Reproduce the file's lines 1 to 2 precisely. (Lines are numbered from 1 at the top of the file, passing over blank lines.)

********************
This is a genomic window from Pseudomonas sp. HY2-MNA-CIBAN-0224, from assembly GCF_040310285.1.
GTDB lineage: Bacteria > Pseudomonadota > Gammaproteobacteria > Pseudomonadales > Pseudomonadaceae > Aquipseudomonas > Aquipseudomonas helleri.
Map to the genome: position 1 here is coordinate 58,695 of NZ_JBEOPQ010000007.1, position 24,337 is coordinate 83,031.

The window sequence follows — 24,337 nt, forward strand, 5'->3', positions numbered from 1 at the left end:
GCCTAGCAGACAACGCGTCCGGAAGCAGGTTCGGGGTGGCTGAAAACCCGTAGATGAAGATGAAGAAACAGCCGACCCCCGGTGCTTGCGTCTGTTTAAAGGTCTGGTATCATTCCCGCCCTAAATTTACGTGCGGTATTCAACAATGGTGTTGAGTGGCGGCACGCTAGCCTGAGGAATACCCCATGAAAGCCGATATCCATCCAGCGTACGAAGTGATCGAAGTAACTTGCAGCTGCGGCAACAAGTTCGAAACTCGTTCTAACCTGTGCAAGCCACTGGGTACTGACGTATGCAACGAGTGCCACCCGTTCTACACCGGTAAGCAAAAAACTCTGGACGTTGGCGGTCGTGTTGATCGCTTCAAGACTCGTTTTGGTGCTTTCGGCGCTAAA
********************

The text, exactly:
This is a genomic window from Pseudomonas sp. HY2-MNA-CIBAN-0224, from assembly GCF_040310285.1.
GTDB lineage: Bacteria > Pseudomonadota > Gammaproteobacteria > Pseudomonadales > Pseudomonadaceae > Aquipseudomonas > Aquipseudomonas helleri.